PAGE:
Buffalo - August 25, 2014 - With the focus on the Sabres’ drafting and stockpiling prospects being the main talking points when it comes to the team these days, I couldn’t help but think: “who are some of the worst misses in the team’s history of drafting?”
We’ve already covered the non-existent Taro Tsujimoto and the uber-disappointing Marek Zagrapan, Artem Kryukov and the oft-forgotten Jiri Dudacek. Today, we at one of the team’s biggest busts of the 1980s: Shawn Anderson.
Anderson made a name for himself at the University of Maine as an offensive defenseman, registering 13 points in 16 games as a freshman. General Manager Scotty Bowman tabbed him with the fifth overall pick in the 1986 NHL Draft and the huge expectations followed.
Anderson would make the Sabres out of camp for the 1986-87 season and was even the team’s second-leading scorer coming out of preseason play, notching two goals and eight assists. He stayed with the team until mid-November before he was sent down to Rochester.
Unfortunately for Anderson, that would be the crux of his entire career in Buffalo: stick around in the NHL for a while, disappoint and get sent back to Rochester. Rinse, repeat. This continued until the Sabres dealt him to the Washington Capitals prior to the 1990-91 season for defenseman Bill Houlder. Anderson would be traded again before the season started, this time to Quebec, where he played just 31 games. Poor Andeson was traded again the next season, first to the Winnipeg Jets and then back to the Capitals in the span of two days. His last action came in one game during the 1995 season for the Philadelphia Flyers before bouncing around the AHL and IHL, eventually landing in the German DEL for five seasons before calling it quits.
The tough part about the Anderson bust is who the Sabres missed on in that 1986 NHL Draft. Solid players like Adam Graves and Teppo Numminen (who would coincidentally finish his playing career as a Sabre before joining their coaching staff) were taken in the second round, but the Sabres missed on two big potential players in the top 10: Vincent Damphousse (sixth overall to Toronto) and Brian Leetch (ninth overall to the Rangers).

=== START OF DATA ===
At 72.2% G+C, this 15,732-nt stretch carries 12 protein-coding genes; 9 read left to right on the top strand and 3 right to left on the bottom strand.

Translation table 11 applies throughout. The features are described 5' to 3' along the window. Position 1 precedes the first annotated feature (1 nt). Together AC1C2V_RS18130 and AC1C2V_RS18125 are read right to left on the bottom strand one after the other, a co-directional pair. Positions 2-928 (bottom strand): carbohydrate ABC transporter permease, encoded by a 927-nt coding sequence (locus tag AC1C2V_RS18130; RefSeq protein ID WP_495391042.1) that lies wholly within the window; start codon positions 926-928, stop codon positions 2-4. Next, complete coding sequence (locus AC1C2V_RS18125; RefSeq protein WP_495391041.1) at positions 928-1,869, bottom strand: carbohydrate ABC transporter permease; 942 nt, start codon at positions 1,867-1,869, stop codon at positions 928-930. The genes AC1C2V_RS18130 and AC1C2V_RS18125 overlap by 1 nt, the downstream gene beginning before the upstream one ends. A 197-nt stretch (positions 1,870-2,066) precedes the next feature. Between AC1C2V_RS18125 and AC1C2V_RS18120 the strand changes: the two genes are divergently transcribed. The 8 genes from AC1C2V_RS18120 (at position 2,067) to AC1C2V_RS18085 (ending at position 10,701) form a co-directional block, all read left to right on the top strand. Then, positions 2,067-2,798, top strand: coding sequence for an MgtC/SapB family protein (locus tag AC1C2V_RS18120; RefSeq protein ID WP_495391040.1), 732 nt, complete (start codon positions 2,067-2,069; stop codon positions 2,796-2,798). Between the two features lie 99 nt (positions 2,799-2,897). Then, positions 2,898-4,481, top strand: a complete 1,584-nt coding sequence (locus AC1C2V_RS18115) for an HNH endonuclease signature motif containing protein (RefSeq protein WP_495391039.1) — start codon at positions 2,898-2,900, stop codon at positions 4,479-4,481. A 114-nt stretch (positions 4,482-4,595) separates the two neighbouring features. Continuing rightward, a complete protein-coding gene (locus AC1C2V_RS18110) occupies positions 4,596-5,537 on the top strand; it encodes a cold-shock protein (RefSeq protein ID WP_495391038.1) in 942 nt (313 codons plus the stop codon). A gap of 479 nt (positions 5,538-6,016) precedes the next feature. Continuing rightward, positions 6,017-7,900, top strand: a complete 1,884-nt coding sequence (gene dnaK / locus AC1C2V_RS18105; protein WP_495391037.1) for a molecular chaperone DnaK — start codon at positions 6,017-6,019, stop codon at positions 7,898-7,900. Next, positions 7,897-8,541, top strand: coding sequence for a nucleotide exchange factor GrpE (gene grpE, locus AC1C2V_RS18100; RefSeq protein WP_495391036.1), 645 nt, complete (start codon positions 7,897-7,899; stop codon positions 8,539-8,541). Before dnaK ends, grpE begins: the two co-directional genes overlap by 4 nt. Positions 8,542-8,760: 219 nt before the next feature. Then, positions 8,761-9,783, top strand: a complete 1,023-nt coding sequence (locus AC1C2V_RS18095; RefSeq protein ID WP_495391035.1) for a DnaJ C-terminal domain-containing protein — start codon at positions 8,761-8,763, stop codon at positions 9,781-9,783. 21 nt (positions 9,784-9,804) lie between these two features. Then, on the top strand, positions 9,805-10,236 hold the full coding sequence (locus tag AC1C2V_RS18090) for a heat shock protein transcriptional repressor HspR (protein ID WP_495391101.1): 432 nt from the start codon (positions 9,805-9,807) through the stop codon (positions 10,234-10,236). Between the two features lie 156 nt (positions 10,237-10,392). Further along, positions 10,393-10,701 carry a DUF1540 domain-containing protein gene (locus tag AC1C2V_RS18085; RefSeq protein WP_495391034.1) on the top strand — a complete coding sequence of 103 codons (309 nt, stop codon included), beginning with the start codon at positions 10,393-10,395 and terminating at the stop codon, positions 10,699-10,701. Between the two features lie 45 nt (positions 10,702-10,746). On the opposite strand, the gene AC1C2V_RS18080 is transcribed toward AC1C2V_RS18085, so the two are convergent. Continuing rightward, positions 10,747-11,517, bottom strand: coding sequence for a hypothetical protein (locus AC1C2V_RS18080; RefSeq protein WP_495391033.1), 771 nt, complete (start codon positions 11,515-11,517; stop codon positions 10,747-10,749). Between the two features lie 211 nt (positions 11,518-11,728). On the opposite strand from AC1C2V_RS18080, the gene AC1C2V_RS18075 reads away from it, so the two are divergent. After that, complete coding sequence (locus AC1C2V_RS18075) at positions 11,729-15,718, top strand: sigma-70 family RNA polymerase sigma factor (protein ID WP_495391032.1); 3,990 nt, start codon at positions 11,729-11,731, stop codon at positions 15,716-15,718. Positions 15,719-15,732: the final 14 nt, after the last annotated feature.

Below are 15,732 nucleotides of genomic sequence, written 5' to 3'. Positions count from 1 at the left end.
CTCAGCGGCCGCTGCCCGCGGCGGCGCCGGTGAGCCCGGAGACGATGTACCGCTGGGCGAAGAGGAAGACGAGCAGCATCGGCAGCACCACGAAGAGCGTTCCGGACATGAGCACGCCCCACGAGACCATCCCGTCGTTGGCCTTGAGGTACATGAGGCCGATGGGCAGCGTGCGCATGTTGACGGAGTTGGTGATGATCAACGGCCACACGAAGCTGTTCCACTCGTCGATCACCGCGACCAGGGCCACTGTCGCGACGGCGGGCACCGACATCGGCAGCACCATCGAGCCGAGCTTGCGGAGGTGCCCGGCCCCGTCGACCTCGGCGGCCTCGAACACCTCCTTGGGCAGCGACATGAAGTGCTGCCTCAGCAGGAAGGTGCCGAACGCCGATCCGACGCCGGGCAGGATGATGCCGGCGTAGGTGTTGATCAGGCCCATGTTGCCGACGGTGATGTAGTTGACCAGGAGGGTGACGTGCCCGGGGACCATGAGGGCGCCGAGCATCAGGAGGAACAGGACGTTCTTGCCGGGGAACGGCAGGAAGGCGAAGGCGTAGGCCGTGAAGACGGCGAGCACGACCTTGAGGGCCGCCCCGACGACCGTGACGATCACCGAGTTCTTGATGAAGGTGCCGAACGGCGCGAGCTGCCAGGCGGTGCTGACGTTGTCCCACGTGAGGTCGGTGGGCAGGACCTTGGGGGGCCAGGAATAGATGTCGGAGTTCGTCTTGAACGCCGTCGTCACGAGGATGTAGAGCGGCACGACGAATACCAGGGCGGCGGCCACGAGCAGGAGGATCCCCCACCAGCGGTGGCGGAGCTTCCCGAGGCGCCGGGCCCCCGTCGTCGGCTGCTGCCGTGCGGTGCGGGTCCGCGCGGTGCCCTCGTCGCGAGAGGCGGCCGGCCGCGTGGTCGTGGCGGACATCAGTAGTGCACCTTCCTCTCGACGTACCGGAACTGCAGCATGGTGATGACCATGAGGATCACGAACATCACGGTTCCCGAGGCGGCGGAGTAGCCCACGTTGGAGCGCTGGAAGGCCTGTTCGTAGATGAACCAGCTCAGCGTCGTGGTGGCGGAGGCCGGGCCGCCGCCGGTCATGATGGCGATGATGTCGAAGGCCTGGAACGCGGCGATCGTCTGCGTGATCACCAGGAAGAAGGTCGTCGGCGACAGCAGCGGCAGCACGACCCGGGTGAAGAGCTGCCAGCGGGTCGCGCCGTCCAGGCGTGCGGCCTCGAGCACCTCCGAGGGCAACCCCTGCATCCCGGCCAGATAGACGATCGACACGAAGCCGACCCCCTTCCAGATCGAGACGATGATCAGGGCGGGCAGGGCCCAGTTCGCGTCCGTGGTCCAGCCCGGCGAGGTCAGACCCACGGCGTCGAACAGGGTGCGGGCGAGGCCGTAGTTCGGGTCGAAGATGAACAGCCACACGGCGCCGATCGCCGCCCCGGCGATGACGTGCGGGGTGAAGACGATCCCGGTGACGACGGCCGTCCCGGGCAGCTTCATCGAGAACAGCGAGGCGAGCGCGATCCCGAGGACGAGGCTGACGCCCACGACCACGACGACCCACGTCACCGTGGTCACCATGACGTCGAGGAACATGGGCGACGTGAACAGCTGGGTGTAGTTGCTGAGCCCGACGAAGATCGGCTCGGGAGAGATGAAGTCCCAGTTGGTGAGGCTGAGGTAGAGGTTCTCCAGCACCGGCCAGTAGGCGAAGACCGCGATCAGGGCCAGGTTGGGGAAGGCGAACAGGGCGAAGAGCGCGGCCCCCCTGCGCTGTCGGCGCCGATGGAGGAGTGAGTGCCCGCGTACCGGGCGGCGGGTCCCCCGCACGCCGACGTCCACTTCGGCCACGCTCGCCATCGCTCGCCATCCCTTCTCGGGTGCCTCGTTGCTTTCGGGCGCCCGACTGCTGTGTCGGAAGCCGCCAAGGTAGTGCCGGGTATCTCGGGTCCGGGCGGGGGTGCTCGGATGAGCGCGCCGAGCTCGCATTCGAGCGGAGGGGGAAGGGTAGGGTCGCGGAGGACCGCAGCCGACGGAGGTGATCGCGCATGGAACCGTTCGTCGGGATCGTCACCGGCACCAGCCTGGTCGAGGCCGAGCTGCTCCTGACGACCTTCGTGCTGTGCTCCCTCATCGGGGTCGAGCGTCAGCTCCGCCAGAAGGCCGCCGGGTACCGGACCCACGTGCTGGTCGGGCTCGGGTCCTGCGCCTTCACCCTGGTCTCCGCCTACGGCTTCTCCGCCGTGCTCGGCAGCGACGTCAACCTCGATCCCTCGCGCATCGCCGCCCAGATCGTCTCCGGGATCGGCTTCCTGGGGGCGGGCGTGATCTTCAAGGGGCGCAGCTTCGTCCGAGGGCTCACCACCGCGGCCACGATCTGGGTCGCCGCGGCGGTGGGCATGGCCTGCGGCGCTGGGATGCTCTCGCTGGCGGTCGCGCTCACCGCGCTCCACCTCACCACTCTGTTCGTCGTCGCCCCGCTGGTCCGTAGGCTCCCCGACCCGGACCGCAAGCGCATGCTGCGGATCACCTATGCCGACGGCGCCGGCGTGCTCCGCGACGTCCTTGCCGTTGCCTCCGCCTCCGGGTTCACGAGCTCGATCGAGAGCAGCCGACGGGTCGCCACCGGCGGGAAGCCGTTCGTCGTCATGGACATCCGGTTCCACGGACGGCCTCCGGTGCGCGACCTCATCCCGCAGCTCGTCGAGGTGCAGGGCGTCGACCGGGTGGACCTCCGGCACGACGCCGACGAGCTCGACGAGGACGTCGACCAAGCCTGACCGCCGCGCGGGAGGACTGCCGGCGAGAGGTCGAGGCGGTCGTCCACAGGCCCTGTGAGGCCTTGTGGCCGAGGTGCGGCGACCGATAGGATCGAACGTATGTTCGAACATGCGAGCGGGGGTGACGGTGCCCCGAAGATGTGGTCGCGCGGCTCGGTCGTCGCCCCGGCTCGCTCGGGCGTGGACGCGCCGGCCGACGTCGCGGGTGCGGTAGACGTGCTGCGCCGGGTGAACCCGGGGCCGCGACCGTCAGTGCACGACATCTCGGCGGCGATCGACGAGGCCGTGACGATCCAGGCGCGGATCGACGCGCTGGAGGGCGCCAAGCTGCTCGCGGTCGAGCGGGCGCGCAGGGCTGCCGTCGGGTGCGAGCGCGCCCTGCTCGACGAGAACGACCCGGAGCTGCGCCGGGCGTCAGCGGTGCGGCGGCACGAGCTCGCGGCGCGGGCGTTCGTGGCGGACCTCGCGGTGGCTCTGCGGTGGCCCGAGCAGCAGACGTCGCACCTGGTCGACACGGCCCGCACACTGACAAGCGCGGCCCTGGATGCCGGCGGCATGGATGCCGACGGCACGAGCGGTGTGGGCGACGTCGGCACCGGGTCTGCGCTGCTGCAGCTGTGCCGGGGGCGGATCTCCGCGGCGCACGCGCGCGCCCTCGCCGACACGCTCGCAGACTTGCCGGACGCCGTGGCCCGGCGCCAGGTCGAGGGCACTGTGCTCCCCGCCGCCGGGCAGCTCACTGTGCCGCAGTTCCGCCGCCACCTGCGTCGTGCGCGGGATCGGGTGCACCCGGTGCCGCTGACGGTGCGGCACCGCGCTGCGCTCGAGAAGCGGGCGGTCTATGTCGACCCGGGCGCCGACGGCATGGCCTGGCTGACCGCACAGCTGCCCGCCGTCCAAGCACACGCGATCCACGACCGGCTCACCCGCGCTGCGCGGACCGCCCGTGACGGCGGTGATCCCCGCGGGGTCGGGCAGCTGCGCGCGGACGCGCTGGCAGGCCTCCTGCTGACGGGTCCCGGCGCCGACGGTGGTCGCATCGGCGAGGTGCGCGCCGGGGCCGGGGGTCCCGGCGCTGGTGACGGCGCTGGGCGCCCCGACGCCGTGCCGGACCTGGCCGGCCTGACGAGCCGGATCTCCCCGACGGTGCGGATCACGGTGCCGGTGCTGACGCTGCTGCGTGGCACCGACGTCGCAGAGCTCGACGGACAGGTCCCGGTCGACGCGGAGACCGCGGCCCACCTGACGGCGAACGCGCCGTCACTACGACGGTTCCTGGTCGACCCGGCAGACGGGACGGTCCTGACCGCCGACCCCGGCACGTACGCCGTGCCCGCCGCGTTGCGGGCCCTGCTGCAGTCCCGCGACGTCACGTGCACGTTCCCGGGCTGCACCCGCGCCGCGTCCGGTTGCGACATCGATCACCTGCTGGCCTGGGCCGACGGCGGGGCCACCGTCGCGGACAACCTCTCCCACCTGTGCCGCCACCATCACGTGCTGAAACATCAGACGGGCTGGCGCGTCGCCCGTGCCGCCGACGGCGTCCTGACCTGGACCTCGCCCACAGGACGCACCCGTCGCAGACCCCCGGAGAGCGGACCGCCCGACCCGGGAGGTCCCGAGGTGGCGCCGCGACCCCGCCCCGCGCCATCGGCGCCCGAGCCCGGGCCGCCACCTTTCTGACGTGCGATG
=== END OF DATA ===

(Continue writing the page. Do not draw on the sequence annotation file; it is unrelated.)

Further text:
Damphousse would go on to have one of the more underrated careers of the 1990s, spending most of his time with the Montreal Canadiens. He very quietly scored over 400 goals and finished with 1,205 career points. It was Leetch, however, that really hurts. The American-born defenseman wound up winning the Calder Memorial Trophy as rookie of the year in 1989, the Norris Trophy as top defenseman twice (1992, 1997) and a Conn Smythe Trophy as playoff MVP in 1994. The 10-time NHL All-Star would compile an incredible 1,028 points in 1,205 career games, spending all but 76 of those games with the Rangers. He was inducted into the Hockey Hall of Fame in 2009.
The Sabres took a swing and missed hard with the selection of Anderson, one of a few big blunders during the Scotty Bowman era with the Sabres. It’s crazy to imagine what the Sabres would have looked like on defense if the team had added Leetch to go with Phil Housley. What might have been.
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